A controlled follow-up study of adolescents exposed to a school shooting - Psychological consequences after four months

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http://hdl.handle.net/10138/298579

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Suomalainen , L , Haravuori , H , Berg , N , Kiviruusu , O & Marttunen , M 2011 , ' A controlled follow-up study of adolescents exposed to a school shooting - Psychological consequences after four months ' , European Psychiatry , vol. 26 , no. 8 , pp. 490-497 . https://doi.org/10.1016/j.eurpsy.2010.07.007

Title: A controlled follow-up study of adolescents exposed to a school shooting - Psychological consequences after four months
Author: Suomalainen, L.; Haravuori, H.; Berg, N.; Kiviruusu, O.; Marttunen, M.
Contributor: University of Helsinki, National Institute for Health and Welfare (THL)
University of Helsinki, HUS Psychiatry
University of Helsinki, Department of Psychiatry
Date: 2011-11
Language: eng
Number of pages: 8
Belongs to series: European Psychiatry
ISSN: 0924-9338
URI: http://hdl.handle.net/10138/298579
Abstract: Background: In November 2007, a student shot eight people and himself at Jokela High School, Finland. This study aims to evaluate the long-term effects of exposure to a school shooting among adolescents. Method: Associations between psychological outcomes and background factors were analysed and compared with "comparison students" four months after the incident. A questionnaire including Impact of Event Scale (IES) and General Health Questionnaire (GHQ-36) was used. Results: Half of the females and a third of the males suffered from posttraumatic distress. High level of posttraumatic distress (IES >= 35), predicting PTSD, was observed in 27% of the females and 7% of the males. The odds ratio was 6.4 (95% confidence interval 3.5-10.5) for having high levels of posttraumatic distress. Severe or extreme exposure and female gender were found to increase the risk. Forty-two percent of the females and 16% of the males had psychiatric disturbance (GHQ >= 9). Severe or extreme exposure, older age and female gender increased the risk. Perceived support from family and friends was found to be protective. Conclusions: The observed risk and protective factors were similar to earlier studies. Follow-up will be essential in identifying factors predicting persisting trauma-related symptoms in adolescence. (C) 2010 Elsevier Masson SAS. All rights reserved.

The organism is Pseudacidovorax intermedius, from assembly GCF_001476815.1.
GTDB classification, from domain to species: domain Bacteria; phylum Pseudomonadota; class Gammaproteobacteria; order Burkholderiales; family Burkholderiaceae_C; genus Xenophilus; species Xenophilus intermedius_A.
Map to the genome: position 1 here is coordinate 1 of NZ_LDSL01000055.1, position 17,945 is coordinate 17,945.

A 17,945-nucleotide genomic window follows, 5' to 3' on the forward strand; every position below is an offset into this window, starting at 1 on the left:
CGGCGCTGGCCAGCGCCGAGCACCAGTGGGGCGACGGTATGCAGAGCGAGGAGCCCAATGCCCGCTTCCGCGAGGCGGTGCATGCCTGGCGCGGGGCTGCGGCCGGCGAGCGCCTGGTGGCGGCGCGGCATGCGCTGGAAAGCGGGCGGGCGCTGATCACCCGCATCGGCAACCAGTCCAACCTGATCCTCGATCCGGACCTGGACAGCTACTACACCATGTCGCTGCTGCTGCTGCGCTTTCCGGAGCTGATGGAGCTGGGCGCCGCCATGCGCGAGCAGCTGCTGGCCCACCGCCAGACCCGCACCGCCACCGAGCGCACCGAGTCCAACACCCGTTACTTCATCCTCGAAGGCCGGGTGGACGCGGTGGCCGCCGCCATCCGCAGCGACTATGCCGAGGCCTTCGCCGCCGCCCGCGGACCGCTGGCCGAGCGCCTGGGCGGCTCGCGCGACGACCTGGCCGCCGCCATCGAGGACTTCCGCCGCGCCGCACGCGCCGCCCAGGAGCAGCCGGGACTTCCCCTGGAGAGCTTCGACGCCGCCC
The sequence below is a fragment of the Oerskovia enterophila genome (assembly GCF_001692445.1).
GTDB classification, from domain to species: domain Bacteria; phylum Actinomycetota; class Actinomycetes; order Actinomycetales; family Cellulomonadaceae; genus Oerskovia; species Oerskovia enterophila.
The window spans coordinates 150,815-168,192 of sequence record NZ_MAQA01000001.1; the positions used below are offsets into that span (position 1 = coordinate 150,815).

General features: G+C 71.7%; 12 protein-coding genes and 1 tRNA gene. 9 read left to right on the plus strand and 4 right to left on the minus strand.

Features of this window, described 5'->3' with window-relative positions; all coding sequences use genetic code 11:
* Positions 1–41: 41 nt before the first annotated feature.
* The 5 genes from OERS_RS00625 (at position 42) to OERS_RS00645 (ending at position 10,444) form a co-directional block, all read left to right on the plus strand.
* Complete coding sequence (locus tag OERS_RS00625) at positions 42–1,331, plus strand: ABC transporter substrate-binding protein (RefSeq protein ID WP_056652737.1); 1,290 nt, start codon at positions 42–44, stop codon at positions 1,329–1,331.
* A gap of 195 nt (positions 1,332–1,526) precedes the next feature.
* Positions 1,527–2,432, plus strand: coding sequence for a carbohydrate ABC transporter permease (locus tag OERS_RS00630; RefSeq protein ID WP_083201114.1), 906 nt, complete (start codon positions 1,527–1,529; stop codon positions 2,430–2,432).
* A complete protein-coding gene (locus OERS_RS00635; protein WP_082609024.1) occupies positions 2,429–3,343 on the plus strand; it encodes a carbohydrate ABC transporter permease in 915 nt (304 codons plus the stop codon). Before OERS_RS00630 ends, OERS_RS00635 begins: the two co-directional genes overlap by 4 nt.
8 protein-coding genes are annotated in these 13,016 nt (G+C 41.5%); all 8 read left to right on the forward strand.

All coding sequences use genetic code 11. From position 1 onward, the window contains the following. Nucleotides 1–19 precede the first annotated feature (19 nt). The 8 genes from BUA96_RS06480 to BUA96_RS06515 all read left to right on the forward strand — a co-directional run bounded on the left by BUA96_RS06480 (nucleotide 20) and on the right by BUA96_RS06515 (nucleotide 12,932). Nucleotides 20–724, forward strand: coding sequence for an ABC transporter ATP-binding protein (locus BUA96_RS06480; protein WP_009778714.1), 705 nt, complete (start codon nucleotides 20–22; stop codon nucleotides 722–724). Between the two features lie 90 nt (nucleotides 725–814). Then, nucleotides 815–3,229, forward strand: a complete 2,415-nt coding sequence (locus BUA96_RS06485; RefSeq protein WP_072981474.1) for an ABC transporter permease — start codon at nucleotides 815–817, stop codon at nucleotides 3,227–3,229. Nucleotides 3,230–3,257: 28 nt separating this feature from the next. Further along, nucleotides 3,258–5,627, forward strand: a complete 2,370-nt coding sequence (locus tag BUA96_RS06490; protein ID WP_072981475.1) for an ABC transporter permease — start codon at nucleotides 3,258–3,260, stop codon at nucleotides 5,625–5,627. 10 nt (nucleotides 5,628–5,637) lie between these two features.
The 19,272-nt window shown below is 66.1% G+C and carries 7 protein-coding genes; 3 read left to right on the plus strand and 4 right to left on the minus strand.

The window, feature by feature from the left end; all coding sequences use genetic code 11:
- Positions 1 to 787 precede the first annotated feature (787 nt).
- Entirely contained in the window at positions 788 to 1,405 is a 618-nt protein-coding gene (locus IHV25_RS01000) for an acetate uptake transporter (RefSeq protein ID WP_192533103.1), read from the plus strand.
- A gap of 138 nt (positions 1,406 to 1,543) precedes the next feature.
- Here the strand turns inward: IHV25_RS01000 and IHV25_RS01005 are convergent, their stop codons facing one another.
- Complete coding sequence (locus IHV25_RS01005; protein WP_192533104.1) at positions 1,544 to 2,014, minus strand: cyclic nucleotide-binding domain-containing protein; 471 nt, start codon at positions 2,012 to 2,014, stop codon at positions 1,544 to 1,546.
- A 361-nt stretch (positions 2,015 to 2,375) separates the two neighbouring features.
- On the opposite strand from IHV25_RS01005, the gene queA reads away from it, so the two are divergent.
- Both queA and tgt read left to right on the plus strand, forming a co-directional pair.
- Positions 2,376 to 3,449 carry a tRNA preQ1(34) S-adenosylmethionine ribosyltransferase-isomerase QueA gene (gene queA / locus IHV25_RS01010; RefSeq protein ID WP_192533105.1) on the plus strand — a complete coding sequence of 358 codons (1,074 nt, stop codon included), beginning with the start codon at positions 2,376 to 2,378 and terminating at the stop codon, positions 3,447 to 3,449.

Subject: Adolescents
School violence
Trauma
Posttraumatic stress disorder
PTSD
POSTTRAUMATIC-STRESS-DISORDER
GOTEBORG DISCOTHEQUE FIRE
SOCIAL SUPPORT
NATURAL DISASTER
RISK-FACTORS
LIFE-EVENTS
CHILDREN
TRAUMA
POPULATION
PREDICTORS
3124 Neurology and psychiatry
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